Randi Zuckerberg is known for lots of things, from her work as the founder and CEO of Zuckerberg Media and her stint on Broadway to her time as an early Facebook employee. But she's also, famously, the woman who gave the world "the entrepreneur's dilemma."
The entrepreneur's dilemma:-- Randi Zuckerberg (@randizuckerberg) December 9, 2011
Maintaining friendships. Building a great company. Spending time w/family. Staying fit. Getting sleep.
Her tweet laying out the predicament went madly viral back in 2011, kicking off another round of the endless discussion of whether it's really possible to have it all. Zuckerberg -- herself a guilt-ridden working mom at the time -- seemed to be firmly in the camp of those who believe greatness always requires painful sacrifice.
But a lot can change in half a decade. Is Zuckerberg still convinced you can only choose three if you want to do great work? That's the subject of her upcoming book Pick Three, out in May.
Yes, Zuckerberg still believes that each day you only get to pick three of these priorities, she told Inc.com in an interview, but what she's realized since she sent her famous tweet is that you don't have to choose the same three every day, and that makes a huge difference.
You can have it all after all, she now understands. It's just that in order to, you need to forget about being well balanced in the short term, and celebrate being well lopsided instead.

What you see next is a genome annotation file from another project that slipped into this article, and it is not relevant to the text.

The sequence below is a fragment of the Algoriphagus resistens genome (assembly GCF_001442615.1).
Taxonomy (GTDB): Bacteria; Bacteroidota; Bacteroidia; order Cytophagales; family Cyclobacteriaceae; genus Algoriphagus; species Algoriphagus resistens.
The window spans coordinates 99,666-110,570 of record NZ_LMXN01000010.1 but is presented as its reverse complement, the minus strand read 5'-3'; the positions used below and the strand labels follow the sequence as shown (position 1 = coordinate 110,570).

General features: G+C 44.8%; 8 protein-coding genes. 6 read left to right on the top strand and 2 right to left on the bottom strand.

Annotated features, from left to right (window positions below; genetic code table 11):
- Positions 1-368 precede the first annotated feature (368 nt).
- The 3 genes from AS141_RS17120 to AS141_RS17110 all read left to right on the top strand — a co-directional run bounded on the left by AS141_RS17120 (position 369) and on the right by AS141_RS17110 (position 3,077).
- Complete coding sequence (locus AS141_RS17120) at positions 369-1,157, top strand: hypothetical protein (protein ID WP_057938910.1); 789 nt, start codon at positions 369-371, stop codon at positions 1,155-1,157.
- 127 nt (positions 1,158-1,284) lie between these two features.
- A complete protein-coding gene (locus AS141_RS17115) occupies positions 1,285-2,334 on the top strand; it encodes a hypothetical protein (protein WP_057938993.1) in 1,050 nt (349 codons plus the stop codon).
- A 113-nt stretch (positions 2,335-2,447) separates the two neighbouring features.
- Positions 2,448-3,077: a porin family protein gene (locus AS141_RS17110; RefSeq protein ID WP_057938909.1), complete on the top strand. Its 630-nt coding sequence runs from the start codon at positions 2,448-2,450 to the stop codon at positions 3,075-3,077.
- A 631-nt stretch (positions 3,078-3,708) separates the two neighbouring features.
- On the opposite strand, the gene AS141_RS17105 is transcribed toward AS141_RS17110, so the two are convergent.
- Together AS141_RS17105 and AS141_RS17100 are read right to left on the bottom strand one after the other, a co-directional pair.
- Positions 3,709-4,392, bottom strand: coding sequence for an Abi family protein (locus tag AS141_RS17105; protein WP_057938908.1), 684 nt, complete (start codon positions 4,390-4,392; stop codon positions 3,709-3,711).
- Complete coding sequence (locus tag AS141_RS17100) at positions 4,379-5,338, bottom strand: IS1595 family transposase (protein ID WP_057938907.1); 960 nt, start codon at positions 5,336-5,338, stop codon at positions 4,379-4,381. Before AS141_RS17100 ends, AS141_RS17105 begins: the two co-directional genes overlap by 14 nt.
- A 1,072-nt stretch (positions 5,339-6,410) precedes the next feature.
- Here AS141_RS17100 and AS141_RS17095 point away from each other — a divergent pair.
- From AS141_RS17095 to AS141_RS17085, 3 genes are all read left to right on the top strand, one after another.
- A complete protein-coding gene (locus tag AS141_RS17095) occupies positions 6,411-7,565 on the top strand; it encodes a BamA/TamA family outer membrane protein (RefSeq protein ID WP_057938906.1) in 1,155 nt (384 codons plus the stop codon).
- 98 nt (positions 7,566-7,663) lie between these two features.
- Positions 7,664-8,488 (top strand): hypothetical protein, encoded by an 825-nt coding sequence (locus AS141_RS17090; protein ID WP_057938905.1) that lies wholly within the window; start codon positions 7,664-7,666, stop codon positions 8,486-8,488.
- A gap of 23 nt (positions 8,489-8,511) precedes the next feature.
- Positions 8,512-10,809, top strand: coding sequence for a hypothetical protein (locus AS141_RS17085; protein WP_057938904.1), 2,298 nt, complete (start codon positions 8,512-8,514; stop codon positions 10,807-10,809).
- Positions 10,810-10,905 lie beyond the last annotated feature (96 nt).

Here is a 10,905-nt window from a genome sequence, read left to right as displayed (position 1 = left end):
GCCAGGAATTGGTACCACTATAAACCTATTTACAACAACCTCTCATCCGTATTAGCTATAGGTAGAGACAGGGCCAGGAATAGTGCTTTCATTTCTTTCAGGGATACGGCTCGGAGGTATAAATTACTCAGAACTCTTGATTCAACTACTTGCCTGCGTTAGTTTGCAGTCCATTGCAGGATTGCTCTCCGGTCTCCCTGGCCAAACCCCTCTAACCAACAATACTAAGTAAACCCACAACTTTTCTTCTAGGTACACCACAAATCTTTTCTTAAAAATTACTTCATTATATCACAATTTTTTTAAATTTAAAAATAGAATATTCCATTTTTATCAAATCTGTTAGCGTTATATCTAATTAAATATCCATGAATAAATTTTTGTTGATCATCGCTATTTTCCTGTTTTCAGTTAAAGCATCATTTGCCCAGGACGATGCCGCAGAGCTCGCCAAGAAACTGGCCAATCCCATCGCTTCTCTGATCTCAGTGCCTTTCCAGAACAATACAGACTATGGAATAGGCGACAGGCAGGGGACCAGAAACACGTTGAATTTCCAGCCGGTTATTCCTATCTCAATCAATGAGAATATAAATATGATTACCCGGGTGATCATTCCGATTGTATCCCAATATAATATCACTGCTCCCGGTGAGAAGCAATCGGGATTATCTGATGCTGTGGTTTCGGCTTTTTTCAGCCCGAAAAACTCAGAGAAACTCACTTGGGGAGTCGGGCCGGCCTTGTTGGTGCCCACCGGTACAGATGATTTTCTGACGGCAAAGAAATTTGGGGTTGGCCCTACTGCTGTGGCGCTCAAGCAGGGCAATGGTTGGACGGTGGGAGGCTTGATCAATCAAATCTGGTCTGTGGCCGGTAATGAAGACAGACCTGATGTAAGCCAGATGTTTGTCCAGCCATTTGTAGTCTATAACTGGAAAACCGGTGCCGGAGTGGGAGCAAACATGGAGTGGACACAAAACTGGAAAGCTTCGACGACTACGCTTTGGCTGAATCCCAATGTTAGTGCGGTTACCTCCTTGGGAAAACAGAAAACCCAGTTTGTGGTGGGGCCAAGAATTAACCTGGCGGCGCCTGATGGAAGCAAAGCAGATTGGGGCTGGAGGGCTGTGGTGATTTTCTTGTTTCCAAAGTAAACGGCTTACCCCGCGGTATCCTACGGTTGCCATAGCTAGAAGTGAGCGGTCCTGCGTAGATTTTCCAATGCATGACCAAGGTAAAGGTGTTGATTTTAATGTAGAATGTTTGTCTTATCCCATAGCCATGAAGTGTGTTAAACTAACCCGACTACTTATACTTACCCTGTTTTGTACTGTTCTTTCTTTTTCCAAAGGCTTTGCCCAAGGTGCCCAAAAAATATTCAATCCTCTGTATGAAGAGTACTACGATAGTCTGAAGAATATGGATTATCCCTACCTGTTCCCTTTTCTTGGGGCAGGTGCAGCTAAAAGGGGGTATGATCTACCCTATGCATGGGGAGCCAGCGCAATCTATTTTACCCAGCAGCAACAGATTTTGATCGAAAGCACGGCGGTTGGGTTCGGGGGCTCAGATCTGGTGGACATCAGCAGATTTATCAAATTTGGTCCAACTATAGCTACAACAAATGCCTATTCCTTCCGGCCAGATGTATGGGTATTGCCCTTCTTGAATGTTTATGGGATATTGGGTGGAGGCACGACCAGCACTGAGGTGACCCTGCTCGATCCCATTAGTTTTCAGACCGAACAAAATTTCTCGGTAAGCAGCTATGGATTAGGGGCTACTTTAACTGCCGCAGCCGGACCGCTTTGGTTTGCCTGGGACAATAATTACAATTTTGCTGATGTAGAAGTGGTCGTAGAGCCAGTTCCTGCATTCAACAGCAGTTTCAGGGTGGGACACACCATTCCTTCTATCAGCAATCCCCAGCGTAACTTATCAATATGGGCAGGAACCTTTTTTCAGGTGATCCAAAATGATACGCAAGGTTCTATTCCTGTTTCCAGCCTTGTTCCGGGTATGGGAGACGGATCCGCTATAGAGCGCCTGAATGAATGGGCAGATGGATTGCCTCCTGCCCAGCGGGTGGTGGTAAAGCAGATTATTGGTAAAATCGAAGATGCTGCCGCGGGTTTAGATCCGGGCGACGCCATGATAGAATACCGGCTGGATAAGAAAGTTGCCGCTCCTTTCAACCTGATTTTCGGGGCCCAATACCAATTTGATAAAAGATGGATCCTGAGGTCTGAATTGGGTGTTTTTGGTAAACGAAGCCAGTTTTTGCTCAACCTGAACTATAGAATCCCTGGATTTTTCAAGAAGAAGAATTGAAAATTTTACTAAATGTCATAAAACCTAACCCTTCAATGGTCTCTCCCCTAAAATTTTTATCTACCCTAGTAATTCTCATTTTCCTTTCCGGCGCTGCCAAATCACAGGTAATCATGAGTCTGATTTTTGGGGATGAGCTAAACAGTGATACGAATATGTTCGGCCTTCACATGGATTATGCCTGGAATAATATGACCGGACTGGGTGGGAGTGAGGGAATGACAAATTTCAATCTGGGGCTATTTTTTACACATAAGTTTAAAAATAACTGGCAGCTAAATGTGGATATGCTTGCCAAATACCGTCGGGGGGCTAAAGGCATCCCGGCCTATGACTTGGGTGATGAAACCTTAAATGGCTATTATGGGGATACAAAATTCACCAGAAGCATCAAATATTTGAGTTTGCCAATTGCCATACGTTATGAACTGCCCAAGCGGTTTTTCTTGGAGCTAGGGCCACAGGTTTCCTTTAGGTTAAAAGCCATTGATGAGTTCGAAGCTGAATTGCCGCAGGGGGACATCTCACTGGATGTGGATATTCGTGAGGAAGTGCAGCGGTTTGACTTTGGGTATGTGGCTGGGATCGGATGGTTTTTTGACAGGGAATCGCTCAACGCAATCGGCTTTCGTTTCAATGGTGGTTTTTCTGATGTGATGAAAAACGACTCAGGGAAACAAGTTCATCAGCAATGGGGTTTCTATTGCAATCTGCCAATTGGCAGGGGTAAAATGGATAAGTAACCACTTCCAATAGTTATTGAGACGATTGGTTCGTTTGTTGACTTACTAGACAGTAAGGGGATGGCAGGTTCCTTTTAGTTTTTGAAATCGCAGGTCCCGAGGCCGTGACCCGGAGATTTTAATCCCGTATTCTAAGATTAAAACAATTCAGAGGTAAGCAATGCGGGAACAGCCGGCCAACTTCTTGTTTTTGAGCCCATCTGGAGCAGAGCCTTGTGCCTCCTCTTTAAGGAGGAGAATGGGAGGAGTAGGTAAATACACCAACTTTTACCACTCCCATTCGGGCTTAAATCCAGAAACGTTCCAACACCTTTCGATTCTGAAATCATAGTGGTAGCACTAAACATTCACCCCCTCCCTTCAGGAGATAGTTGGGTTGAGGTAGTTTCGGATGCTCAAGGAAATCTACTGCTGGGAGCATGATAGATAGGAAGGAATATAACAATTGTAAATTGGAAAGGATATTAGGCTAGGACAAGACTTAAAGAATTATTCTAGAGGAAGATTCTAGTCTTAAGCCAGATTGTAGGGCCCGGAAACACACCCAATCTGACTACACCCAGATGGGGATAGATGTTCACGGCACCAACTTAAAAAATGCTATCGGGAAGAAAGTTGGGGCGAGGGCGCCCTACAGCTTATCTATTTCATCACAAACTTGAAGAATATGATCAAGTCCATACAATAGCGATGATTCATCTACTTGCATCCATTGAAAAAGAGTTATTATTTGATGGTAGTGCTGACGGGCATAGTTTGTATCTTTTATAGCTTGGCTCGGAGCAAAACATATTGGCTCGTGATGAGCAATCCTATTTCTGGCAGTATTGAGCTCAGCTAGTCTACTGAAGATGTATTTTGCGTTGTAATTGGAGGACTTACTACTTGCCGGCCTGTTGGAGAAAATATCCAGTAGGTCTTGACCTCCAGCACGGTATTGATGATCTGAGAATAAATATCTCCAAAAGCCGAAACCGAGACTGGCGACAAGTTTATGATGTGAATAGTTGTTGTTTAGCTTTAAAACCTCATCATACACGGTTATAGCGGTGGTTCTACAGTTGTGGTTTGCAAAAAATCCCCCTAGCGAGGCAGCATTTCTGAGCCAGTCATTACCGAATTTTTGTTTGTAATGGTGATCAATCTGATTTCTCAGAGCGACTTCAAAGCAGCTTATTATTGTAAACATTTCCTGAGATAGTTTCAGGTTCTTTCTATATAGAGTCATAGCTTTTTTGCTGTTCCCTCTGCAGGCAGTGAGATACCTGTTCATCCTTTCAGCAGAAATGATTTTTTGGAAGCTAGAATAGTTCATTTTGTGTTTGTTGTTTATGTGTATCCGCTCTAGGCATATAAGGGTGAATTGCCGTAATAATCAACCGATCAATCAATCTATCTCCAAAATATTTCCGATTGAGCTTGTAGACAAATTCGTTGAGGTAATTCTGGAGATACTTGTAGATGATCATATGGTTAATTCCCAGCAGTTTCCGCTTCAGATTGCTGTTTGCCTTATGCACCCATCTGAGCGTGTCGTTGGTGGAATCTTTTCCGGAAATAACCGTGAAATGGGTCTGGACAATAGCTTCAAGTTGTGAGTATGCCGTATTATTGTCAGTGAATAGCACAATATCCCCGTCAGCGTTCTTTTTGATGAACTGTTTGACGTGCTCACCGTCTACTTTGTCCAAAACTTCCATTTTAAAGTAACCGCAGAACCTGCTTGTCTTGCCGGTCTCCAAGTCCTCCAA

This sentence will transform how you think about work-life balance
"When I look back and think about the three or four things I'm most proud of in my life, none of those happened when I was being well balanced," Zuckerberg told me, reeling off her greatest accomplishments, like the births of her sons, running a marathon, singing on Broadway, and working at Facebook.
It's a simple statement, but also a profound one that shows why chasing work-life balance is so often a recipe for stress, guilt, and subpar work.
Ask yourself the same question: When you think about your top achievements, were you well balanced at the time? Almost certainly you'll find you were prioritizing one area over others. That was what Zuckerberg heard again and again when she interviewed dozens of people from all walks of life for her book. Balance and achievement rarely if ever mix, at least in the short-term, she confirmed.
Which is why it's time to stop beating our heads against a wall by chasing the impossible dream of day-to-day balance, Zuckerberg insists. Rather that trying to do everything simultaneously (and ending up doing nothing well), break your life into chunks in which you allow yourself to dive deep into one area -- whether that's launching a startup or building Lego castles with your kids. Then make sure that the areas of life you've neglected take priority down the road.
Keep track of your three to get all five
How do you do that concretely? Each night, Zuckerberg actually tracks which three things she chose that day using her phone's Notes app. She also reflects on what she's choosing for the next day. Then, at the end of the week and month, she tallies up her choices to make sure that all five areas of her life are getting about equal weight in the long term.
You don't necessarily have to adopt this system to see your stress and performance anxiety melt away, but it would probably help.
"It's about removing the pressure that society puts on us to all do those things in a 24-hour period," Zuckerberg says, adding an observation that seems slightly ironic coming from someone with her résumé: "We all feel so much pressure, especially looking on social media and seeing how great everyone else's lives are."
The essential thing, Zuckerberg stresses, is to allow yourself to be unbalanced without guilt. "I want people to give themselves permission to be well lopsided instead of well balanced, because that's the only way that you're going to do anything great," she concludes.